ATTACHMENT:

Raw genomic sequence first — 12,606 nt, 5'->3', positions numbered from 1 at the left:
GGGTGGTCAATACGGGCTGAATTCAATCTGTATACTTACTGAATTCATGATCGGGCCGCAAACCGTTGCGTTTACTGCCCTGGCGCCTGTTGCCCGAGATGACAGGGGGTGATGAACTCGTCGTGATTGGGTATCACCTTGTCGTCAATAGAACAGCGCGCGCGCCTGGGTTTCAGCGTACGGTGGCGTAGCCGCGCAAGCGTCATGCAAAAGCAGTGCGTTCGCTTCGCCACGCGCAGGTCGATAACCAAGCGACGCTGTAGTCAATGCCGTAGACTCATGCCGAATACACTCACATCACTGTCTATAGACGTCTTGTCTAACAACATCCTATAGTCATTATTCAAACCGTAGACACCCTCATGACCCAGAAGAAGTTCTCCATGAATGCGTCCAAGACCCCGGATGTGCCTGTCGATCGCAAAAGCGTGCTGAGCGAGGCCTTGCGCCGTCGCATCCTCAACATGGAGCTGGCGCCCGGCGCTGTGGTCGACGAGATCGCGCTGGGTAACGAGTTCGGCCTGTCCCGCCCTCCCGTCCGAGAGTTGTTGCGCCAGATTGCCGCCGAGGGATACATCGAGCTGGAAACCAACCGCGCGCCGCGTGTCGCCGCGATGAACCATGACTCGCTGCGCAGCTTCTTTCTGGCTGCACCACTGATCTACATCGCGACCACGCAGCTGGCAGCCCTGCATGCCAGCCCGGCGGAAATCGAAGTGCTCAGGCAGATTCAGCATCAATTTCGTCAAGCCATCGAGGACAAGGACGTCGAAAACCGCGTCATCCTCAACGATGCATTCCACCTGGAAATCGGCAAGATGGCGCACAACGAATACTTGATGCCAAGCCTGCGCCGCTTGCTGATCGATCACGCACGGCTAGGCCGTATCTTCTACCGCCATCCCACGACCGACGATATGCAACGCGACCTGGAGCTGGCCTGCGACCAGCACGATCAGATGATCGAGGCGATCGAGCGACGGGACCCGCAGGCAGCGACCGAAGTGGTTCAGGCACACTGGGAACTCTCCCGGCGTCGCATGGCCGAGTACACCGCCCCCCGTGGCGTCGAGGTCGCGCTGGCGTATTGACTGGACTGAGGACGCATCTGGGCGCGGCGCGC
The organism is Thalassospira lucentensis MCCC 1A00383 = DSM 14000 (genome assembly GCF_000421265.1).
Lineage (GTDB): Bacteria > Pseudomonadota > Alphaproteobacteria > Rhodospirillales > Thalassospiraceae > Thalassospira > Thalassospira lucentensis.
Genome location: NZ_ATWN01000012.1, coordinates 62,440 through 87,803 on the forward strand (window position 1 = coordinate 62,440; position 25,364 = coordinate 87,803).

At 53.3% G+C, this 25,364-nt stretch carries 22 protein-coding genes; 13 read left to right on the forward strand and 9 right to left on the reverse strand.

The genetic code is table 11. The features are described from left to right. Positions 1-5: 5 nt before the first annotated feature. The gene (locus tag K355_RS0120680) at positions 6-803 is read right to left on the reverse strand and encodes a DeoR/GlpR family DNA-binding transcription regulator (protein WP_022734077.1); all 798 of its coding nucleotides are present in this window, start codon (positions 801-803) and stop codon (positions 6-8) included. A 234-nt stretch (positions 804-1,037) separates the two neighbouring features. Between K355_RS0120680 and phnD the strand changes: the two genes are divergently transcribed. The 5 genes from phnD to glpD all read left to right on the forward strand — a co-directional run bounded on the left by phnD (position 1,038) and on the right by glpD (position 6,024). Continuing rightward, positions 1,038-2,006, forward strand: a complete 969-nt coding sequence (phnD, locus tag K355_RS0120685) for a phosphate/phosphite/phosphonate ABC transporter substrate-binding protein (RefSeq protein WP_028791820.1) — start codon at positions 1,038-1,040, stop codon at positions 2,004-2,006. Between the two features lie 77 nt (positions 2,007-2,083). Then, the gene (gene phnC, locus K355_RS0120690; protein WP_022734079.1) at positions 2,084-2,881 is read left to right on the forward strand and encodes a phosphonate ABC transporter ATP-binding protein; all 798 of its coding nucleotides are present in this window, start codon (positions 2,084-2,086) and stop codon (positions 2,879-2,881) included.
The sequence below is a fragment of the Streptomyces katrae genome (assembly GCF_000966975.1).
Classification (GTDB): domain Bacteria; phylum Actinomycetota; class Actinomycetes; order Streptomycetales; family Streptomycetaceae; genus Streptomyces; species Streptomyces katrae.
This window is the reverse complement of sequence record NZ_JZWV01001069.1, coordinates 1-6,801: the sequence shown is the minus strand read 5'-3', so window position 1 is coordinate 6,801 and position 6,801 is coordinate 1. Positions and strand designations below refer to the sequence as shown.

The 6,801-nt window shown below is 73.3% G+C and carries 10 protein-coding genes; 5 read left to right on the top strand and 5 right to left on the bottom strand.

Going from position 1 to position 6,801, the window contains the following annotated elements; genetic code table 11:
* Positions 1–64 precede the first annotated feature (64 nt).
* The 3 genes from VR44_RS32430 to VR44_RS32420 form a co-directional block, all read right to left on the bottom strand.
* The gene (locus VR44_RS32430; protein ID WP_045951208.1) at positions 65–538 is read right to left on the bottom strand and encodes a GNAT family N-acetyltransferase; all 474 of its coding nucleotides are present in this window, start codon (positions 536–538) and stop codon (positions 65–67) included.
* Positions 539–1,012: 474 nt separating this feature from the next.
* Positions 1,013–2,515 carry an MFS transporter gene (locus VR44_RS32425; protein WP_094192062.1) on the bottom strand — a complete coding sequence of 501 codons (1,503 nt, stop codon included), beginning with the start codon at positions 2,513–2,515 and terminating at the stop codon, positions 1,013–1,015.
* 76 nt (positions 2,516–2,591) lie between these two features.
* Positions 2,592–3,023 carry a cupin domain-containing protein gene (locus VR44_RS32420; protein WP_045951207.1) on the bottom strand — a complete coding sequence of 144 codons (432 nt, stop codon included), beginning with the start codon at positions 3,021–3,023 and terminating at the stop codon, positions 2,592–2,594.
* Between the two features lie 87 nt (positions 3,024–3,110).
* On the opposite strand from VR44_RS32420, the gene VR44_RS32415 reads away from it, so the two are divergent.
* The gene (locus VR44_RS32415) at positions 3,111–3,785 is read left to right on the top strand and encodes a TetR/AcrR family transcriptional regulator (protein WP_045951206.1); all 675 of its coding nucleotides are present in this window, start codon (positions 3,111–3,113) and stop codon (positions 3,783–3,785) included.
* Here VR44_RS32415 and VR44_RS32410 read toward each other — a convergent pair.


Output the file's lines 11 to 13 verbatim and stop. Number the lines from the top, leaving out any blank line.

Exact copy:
The 6,801-nt window shown below is 73.3% G+C and carries 10 protein-coding genes; 5 read left to right on the top strand and 5 right to left on the bottom strand.

Going from position 1 to position 6,801, the window contains the following annotated elements; genetic code table 11:
* Positions 1–64 precede the first annotated feature (64 nt).